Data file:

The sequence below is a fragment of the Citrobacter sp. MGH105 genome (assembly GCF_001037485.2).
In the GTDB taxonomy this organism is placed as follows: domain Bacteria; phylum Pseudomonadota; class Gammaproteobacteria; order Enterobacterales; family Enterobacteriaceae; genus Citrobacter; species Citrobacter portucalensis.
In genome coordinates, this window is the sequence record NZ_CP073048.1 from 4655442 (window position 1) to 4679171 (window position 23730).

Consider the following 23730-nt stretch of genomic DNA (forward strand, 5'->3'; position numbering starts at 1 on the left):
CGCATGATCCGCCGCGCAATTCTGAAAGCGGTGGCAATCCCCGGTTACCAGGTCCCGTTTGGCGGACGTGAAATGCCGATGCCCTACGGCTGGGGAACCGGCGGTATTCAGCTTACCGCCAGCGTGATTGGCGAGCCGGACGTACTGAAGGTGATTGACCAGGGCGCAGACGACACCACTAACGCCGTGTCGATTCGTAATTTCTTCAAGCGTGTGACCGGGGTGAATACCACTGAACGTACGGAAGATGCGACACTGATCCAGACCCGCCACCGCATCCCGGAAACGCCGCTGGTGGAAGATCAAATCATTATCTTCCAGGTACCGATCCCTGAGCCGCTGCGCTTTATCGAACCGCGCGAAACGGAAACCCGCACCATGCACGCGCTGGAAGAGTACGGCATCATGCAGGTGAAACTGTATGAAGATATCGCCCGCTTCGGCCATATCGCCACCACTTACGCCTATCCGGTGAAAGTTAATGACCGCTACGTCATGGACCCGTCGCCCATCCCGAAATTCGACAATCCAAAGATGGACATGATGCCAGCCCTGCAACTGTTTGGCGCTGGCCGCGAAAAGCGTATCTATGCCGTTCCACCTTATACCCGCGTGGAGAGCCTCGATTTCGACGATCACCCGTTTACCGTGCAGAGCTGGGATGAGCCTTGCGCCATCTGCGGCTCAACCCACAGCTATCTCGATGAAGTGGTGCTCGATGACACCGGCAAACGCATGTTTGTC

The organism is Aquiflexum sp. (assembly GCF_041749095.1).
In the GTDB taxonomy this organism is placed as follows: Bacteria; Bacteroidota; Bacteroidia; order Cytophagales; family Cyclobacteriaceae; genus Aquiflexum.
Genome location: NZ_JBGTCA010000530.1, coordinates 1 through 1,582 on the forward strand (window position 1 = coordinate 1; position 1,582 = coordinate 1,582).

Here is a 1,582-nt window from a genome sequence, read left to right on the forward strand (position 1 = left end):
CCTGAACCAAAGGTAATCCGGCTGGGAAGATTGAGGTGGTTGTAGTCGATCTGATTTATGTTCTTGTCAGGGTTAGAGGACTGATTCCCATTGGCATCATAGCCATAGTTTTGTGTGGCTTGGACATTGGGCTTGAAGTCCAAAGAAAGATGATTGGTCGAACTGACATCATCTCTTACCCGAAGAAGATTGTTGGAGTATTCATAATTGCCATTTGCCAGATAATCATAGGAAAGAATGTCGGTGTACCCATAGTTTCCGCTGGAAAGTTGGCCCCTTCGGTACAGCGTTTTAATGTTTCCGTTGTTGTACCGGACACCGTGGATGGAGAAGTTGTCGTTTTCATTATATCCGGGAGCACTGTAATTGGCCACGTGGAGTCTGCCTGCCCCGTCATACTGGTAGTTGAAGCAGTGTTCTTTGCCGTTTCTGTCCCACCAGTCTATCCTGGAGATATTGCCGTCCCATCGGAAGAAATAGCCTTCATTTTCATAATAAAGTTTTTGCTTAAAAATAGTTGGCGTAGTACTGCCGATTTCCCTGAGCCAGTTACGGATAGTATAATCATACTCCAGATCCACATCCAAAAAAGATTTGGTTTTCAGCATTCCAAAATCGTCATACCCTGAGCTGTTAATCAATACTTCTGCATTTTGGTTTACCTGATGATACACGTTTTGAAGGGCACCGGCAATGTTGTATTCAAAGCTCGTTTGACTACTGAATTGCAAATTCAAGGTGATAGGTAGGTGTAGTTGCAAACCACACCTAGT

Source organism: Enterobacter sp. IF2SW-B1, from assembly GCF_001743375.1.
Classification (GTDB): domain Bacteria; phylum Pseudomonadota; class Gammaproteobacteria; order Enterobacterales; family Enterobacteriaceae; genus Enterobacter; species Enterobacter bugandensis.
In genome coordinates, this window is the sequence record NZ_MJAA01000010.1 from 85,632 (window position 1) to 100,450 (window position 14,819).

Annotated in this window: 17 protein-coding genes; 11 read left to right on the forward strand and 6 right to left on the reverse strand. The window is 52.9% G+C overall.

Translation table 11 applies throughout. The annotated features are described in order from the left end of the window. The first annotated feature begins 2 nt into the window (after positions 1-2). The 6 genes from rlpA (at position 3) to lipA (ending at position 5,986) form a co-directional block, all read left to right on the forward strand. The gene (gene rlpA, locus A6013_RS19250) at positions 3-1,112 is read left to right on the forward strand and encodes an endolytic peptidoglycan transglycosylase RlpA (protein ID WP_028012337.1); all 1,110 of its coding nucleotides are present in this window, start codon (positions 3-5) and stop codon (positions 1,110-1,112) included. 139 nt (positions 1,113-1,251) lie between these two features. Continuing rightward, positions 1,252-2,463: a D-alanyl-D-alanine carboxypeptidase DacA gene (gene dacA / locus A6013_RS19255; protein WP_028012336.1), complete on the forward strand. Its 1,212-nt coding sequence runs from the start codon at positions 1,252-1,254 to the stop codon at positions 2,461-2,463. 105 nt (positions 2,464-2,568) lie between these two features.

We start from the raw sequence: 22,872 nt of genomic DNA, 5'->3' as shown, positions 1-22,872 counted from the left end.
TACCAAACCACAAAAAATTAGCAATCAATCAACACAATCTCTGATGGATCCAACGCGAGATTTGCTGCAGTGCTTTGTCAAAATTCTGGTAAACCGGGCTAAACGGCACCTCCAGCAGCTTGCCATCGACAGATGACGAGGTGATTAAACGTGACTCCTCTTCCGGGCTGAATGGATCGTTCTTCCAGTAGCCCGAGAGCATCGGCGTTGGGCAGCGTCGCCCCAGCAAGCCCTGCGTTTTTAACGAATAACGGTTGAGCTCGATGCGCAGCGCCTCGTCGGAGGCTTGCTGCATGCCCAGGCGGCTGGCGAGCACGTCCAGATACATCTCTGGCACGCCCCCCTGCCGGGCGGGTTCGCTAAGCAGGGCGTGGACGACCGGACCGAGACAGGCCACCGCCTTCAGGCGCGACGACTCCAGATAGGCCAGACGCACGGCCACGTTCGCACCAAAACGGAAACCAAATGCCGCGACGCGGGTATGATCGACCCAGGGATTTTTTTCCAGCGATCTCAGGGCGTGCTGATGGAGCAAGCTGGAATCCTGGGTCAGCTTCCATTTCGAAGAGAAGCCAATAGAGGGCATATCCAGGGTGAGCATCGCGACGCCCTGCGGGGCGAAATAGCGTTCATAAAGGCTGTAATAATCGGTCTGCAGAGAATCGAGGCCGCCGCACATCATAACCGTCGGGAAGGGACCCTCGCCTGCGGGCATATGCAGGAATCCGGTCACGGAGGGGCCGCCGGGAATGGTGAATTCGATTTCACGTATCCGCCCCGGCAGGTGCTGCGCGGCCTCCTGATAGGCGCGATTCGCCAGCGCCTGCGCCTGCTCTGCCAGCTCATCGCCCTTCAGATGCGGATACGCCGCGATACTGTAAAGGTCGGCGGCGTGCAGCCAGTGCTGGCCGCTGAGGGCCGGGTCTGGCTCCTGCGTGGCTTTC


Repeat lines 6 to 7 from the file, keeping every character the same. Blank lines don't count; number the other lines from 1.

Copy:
The organism is Aquiflexum sp. (assembly GCF_041749095.1).
In the GTDB taxonomy this organism is placed as follows: Bacteria; Bacteroidota; Bacteroidia; order Cytophagales; family Cyclobacteriaceae; genus Aquiflexum.